Edible DNA model

By Will Stark on Feb 06, 2017

A fun alternative to a standard lesson about the structure of DNA is to use different types of candy to represent the different components of the DNA molecule. This model allows students with VI to appreciate the double-helix structure of DNA and base pairs A-T and G-C.


Provide the model ingredients to students so they can assemble themselves.


The two strands can be made using long candy ‘ropes’ – the longer the better! Then use four different types of candy to represent the four different bases. They will need two of each type of candy. Students will also need four wooden sticks with sharp pointy ends.

Each student will need:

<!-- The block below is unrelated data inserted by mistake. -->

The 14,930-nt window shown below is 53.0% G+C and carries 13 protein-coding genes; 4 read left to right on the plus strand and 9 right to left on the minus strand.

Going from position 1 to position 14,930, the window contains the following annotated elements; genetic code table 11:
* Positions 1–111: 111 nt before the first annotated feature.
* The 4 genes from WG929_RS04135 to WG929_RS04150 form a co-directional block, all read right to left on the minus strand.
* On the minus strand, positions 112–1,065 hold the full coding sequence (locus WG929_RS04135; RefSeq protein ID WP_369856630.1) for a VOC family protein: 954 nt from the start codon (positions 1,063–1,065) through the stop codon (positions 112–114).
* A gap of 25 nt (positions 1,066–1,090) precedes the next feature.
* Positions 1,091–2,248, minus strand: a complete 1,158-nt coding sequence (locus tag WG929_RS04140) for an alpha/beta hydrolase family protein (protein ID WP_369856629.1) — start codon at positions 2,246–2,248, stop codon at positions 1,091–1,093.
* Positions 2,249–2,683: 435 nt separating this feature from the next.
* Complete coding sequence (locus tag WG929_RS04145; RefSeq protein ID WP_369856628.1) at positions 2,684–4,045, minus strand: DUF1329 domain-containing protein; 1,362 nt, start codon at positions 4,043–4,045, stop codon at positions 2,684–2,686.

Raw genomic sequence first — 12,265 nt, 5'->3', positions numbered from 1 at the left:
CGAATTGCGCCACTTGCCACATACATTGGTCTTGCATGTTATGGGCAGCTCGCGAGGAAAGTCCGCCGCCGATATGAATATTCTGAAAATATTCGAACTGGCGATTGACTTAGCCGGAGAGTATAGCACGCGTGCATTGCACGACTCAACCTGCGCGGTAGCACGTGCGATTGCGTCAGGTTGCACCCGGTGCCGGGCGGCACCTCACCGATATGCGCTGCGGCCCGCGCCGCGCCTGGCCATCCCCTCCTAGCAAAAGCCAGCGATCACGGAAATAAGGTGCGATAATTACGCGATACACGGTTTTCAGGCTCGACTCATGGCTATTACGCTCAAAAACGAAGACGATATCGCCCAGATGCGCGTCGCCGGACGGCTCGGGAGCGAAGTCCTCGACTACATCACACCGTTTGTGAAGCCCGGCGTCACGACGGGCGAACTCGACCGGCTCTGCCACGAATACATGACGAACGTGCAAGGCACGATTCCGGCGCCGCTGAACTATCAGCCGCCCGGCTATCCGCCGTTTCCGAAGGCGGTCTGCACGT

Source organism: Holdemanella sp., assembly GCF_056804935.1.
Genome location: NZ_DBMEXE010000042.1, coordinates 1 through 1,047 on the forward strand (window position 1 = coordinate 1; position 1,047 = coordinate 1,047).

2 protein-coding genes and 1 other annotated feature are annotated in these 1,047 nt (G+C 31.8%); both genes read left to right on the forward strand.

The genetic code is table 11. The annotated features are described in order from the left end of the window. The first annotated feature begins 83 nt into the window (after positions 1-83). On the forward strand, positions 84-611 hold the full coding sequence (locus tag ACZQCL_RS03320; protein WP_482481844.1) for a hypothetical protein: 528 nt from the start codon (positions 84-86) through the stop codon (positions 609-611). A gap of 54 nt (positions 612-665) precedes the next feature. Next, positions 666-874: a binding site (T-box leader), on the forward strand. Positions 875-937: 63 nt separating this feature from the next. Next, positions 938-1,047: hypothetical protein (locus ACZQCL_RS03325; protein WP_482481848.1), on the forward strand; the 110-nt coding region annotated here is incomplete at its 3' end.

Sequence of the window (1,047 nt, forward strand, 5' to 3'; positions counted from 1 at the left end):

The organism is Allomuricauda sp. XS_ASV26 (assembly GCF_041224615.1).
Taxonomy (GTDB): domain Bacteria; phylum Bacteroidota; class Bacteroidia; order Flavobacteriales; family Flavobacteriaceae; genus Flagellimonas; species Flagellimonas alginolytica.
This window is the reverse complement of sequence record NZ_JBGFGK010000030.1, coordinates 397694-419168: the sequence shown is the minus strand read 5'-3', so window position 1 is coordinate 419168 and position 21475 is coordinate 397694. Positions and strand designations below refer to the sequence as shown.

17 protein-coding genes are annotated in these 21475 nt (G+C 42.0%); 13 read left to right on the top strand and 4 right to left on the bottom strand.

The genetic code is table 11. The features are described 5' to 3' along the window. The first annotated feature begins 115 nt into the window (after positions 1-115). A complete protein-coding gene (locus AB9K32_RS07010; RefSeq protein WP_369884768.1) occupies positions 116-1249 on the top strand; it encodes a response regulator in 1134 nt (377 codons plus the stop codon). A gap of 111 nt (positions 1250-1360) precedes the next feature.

• 2 strands of long rope candy
  • 2 of each type of 4 different types of candy
  • 3 wooden sticks with sharp pointy ends


The base rules can be taught using the four different types of candy – each type of candy is assigned one of the four bases A, C, G, and T. The binding forces are shown using wooden sticks. The model is made first flat on the desk (put clean paper down on the desk first), then students can twist it to learn the double helix shape in 3D. This should then be used with a 2D diagram (tactile if required) to allow students to make the link between the 3D model and the hard-to-interpret 2D diagram representation of the structure.

Collage of edible DNA model


NGSS Standards:

HS-LS1-1 From Molecules to Organisms: Structures and Processes

HS-LS1-1.    Construct an explanation based on evidence for how the structure of DNA determines the structure of proteins which carry out the essential functions of life through systems of specialized cells.

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